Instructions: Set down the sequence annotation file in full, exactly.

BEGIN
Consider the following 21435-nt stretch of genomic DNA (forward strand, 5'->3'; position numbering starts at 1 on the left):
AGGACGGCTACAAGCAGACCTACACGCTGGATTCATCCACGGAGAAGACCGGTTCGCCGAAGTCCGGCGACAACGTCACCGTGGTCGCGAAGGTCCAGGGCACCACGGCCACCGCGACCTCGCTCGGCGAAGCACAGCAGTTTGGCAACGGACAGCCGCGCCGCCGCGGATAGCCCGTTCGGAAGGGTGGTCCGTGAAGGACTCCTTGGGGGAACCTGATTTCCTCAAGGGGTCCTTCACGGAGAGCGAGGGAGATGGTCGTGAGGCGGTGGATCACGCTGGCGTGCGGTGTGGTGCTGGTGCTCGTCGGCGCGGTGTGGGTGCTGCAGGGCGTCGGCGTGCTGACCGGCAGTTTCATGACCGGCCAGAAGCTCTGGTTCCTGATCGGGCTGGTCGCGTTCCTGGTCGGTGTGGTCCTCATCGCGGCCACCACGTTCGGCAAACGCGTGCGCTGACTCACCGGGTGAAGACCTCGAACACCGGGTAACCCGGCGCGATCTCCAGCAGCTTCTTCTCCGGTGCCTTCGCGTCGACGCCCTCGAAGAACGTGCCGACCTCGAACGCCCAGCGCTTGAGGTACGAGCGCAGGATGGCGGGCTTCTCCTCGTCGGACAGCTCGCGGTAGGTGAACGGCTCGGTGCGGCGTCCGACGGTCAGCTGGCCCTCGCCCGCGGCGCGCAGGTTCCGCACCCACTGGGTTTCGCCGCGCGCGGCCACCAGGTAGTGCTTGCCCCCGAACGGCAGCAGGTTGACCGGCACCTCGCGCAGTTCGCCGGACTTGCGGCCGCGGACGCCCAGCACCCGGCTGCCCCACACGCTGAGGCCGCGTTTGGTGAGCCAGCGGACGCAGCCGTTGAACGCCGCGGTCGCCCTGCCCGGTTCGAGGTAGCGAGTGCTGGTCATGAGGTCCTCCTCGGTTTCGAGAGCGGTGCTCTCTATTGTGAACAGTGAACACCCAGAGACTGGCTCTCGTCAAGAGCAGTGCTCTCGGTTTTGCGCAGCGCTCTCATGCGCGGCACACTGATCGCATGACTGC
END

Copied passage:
Consider the following 21435-nt stretch of genomic DNA (forward strand, 5'->3'; position numbering starts at 1 on the left):
AGGACGGCTACAAGCAGACCTACACGCTGGATTCATCCACGGAGAAGACCGGTTCGCCGAAGTCCGGCGACAACGTCACCGTGGTCGCGAAGGTCCAGGGCACCACGGCCACCGCGACCTCGCTCGGCGAAGCACAGCAGTTTGGCAACGGACAGCCGCGCCGCCGCGGATAGCCCGTTCGGAAGGGTGGTCCGTGAAGGACTCCTTGGGGGAACCTGATTTCCTCAAGGGGTCCTTCACGGAGAGCGAGGGAGATGGTCGTGAGGCGGTGGATCACGCTGGCGTGCGGTGTGGTGCTGGTGCTCGTCGGCGCGGTGTGGGTGCTGCAGGGCGTCGGCGTGCTGACCGGCAGTTTCATGACCGGCCAGAAGCTCTGGTTCCTGATCGGGCTGGTCGCGTTCCTGGTCGGTGTGGTCCTCATCGCGGCCACCACGTTCGGCAAACGCGTGCGCTGACTCACCGGGTGAAGACCTCGAACACCGGGTAACCCGGCGCGATCTCCAGCAGCTTCTTCTCCGGTGCCTTCGCGTCGACGCCCTCGAAGAACGTGCCGACCTCGAACGCCCAGCGCTTGAGGTACGAGCGCAGGATGGCGGGCTTCTCCTCGTCGGACAGCTCGCGGTAGGTGAACGGCTCGGTGCGGCGTCCGACGGTCAGCTGGCCCTCGCCCGCGGCGCGCAGGTTCCGCACCCACTGGGTTTCGCCGCGCGCGGCCACCAGGTAGTGCTTGCCCCCGAACGGCAGCAGGTTGACCGGCACCTCGCGCAGTTCGCCGGACTTGCGGCCGCGGACGCCCAGCACCCGGCTGCCCCACACGCTGAGGCCGCGTTTGGTGAGCCAGCGGACGCAGCCGTTGAACGCCGCGGTCGCCCTGCCCGGTTCGAGGTAGCGAGTGCTGGTCATGAGGTCCTCCTCGGTTTCGAGAGCGGTGCTCTCTATTGTGAACAGTGAACACCCAGAGACTGGCTCTCGTCAAGAGCAGTGCTCTCGGTTTTGCGCAGCGCTCTCATGCGCGGCACACTGATCGCATGACTGC